• one of the company’s logging camps, with a road connecting it to other camps lying to the north;
  • a log loading area;
  • possibly a passing siding.

Cole’s Siding (just west of Lost Channel)

  • a connection to a short branch where log loading occurred;
  • possibly a passing siding;
  • possibly a spur to a sand/gravel quarry.

Key Valley Railway: History

Lake steamship "Kawigamog" at the dock
Lake steamship “Kawigamog” at the dock

The Key Valley Railway (KVR) was a standard gauge railway that ran between the villages of Pakesley and Lost Channel in Ontario between 1917 and 1933. It was constructed to transport logs, lumber and people to and from the company’s lumber mill at Lost Channel.

The general location of the Key Valley is given in the following map obtained from Google. The Key Valley was just 12 miles long; the western end met the Canadian Pacific Railway at Pakesley; the eastern end was the company town of Lost Channel.

View The Key Valley Railway in a larger map

The construction of the standard gauge Key Valley Railway was started by the Lauder, Spears and Howland Company in 1914. Before the railway was built, the company used a rugged bush trail to haul lumber to a siding on the Canadian National Railway. Unfortunately, the trail was difficult to maintain and was often impassible. The new railroad, named the Key Valley Railway for the narrow valley in which the roadbed lay, would head directly west of Lost Channel to connect with the Canadian Pacific Railway at Pakesley. Unfortunately, the construction costs of the railway almost bankrupted the Lauder, Spears and Howland Company. In 1917, the Schroeder Mills and Timber Company bought up the financially troubled Lauder company and finished the railway.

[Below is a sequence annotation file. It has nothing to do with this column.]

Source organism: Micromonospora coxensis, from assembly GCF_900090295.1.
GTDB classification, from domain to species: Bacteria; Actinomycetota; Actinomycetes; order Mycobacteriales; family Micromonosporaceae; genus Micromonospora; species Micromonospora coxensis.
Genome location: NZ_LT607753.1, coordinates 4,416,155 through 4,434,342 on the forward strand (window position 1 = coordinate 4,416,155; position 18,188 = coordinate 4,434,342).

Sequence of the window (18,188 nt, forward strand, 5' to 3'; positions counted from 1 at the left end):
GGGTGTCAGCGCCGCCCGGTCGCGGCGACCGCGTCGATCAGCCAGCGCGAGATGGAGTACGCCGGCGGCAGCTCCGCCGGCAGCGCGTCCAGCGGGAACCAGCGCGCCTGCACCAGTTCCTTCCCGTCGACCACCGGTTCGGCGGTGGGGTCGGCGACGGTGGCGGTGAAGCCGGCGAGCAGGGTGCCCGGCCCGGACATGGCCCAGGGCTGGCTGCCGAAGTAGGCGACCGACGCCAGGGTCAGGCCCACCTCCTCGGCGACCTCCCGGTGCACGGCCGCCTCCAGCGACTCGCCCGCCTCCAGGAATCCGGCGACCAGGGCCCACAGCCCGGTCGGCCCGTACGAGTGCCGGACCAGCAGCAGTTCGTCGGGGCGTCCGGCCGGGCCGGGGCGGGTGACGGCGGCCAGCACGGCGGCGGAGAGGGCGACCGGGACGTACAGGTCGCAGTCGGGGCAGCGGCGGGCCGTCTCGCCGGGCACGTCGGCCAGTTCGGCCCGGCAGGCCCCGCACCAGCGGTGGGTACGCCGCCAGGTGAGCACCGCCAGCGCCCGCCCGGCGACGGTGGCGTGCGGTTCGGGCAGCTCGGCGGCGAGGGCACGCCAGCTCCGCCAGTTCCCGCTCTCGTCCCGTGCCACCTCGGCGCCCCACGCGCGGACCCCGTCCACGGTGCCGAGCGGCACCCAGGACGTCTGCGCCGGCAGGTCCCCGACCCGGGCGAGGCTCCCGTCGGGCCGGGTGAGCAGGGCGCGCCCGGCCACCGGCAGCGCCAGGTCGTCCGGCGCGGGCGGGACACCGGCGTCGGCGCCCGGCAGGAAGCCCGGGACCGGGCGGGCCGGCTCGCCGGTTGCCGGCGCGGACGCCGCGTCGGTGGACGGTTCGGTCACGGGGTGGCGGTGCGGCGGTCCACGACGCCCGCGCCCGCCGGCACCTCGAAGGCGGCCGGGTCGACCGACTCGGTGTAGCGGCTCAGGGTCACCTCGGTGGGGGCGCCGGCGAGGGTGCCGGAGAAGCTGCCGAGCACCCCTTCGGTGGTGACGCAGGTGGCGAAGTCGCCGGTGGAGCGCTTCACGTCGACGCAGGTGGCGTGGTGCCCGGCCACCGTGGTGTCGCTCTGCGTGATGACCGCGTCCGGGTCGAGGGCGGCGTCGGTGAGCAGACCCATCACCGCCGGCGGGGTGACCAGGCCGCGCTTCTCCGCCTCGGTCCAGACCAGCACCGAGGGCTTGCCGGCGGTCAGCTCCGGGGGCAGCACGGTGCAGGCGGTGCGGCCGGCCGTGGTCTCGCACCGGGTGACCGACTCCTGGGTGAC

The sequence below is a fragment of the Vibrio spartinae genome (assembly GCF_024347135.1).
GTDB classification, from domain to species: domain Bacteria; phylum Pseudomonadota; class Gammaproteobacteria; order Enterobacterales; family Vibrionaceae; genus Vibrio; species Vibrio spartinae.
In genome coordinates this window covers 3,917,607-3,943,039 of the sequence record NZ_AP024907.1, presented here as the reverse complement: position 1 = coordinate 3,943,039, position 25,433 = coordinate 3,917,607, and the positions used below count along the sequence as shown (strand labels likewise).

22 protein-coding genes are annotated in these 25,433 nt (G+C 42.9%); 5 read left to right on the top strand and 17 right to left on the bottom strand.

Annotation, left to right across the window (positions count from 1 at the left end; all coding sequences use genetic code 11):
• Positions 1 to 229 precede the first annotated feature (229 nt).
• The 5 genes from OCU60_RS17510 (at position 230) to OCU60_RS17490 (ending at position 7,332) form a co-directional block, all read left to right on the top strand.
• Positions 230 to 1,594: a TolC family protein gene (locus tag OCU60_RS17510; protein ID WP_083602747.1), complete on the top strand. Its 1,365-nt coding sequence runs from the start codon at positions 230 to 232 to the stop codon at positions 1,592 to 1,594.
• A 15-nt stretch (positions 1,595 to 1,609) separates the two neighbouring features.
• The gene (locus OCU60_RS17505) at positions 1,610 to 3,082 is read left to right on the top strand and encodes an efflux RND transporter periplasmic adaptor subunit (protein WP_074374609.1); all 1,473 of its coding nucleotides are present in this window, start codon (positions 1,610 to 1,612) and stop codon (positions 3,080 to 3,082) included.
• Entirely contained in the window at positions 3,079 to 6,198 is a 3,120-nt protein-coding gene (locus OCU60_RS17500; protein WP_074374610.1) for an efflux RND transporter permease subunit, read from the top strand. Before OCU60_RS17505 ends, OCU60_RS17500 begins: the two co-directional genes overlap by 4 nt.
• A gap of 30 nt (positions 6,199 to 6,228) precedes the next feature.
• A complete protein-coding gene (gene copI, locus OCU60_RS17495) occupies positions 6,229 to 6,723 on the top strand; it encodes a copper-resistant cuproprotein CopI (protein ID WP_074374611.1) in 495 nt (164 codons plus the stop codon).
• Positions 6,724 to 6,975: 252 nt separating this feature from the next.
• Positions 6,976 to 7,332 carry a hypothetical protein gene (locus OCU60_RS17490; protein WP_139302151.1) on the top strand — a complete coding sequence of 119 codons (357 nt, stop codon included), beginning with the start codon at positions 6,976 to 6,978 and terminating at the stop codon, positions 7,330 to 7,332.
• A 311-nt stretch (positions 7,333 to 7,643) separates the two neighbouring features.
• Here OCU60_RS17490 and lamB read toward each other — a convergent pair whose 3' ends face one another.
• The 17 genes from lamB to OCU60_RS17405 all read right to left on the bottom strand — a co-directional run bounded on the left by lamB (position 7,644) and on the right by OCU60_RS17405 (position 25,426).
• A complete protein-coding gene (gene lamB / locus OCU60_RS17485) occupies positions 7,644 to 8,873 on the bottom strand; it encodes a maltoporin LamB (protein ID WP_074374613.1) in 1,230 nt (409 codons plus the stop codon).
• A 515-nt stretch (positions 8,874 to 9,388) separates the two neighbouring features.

In the 1920’s, Lost Channel was a bustling place. The sawmill there was the largest in the area. Within the town site proper, about 300 people lived. Along with the Schroeder Company’s bunkhouses and cookeries for its workers, Lost Channel had stores, a hospital and a school. They even had electrical power.

The railway also connected with the steamship “Kawigamog” which served various villages and resorts on the Pickerel River system. By the mid 1920’s, upwards of 1,200 hunters a year passed over the KVR and onto the “Kawigamog” to arrive the Kawigamog Lodge.

At the other end of the KVR, Pakesley also grew. Here, the Schroeder Company kept its large lumber storage yards from which it supplied the Toronto, Detroit, Chicago and New York markets. In the 1920’s, Pakesley grew to include a post office and a hotel as well as receiving a new CPR station in 1924 to handle the increased passenger traffic to and from Lost Channel.

In 1927, the Schroeder Company, perhaps recognizing that their lumber limits were nearing exhaustion, sold the company to a new company, the Pakesley Lumber Company. In 1930, a devastating fire destroyed the Lost Channel mill, and by 1933, Lost Channel was a ghost town. Pakesley survived into the 1960’s as an important CPR section house, but by 1970, it too had become a ghost town.